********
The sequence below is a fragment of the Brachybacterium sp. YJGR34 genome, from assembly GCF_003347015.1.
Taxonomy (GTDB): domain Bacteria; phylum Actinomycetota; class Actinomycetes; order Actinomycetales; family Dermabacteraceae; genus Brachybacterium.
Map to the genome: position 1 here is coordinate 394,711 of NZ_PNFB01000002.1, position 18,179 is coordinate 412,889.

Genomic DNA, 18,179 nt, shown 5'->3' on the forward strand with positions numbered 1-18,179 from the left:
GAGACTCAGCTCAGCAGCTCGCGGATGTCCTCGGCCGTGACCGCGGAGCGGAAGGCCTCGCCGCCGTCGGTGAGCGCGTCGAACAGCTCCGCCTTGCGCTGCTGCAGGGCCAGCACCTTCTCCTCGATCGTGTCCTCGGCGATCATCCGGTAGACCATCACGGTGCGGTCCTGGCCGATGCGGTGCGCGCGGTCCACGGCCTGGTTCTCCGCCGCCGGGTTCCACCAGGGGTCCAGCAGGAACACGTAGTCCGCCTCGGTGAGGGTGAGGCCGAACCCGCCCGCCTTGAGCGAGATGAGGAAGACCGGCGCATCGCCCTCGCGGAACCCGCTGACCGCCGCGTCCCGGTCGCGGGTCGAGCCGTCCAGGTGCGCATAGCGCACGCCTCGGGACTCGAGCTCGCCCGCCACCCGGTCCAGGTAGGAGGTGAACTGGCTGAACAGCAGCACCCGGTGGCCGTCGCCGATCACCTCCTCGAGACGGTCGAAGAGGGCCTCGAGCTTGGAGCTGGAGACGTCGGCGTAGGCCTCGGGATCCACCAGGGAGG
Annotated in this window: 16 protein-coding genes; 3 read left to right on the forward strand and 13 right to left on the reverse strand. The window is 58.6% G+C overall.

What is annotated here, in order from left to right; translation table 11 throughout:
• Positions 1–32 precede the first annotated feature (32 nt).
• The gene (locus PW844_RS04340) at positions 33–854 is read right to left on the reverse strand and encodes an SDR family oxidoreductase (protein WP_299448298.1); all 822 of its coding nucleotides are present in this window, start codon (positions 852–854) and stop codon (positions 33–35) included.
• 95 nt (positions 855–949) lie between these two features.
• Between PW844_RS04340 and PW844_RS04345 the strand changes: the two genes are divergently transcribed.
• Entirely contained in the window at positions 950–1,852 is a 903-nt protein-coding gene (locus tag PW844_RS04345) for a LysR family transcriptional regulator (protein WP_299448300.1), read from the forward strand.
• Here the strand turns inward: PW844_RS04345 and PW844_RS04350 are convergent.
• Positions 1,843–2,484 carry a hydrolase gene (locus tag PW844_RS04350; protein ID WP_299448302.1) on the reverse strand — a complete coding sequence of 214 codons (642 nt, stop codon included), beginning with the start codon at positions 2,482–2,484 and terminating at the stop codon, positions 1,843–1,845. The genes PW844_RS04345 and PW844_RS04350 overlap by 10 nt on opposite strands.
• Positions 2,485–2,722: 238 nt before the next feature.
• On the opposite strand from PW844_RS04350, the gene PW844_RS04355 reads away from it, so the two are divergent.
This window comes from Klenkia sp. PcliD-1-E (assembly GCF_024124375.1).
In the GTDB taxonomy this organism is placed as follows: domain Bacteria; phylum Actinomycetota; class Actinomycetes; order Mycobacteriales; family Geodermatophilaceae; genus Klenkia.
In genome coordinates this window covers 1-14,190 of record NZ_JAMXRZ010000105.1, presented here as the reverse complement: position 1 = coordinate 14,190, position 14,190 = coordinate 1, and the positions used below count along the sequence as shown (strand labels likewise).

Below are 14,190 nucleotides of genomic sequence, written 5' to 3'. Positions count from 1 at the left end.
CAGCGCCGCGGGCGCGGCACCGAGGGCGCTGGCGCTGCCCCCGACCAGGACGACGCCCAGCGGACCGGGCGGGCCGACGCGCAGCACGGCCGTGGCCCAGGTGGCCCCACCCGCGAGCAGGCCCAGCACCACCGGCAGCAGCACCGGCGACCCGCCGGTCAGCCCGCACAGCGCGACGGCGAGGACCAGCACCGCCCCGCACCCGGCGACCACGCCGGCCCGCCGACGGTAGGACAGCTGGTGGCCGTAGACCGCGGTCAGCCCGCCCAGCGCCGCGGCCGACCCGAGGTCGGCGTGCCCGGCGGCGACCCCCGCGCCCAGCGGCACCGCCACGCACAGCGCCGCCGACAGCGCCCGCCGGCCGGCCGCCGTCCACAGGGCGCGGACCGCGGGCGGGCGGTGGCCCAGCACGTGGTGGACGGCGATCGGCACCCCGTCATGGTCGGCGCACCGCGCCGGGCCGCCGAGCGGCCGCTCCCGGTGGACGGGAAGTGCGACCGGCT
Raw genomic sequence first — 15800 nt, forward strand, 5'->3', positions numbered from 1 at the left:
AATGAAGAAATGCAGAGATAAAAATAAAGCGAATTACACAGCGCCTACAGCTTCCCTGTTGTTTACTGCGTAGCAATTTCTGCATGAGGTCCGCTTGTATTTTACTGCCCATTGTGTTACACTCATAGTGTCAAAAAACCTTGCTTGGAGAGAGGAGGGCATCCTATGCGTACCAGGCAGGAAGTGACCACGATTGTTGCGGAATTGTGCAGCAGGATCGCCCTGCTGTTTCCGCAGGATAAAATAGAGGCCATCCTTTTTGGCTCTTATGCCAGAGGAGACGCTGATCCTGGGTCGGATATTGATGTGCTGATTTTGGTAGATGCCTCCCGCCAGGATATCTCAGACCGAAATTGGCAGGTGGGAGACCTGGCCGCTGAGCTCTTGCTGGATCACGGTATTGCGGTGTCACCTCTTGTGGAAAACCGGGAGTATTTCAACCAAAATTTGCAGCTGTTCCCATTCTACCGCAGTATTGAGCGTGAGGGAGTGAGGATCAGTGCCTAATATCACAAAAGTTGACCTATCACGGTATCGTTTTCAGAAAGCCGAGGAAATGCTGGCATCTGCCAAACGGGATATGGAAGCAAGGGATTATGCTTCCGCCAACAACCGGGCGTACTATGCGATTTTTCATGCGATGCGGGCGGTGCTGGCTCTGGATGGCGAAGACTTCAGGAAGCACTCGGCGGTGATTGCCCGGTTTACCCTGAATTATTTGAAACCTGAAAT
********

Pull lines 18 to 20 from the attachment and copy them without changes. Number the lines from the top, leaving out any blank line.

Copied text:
In the GTDB taxonomy this organism is placed as follows: domain Bacteria; phylum Actinomycetota; class Actinomycetes; order Mycobacteriales; family Geodermatophilaceae; genus Klenkia.
In genome coordinates this window covers 1-14,190 of record NZ_JAMXRZ010000105.1, presented here as the reverse complement: position 1 = coordinate 14,190, position 14,190 = coordinate 1, and the positions used below count along the sequence as shown (strand labels likewise).

Below are 14,190 nucleotides of genomic sequence, written 5' to 3'. Positions count from 1 at the left end.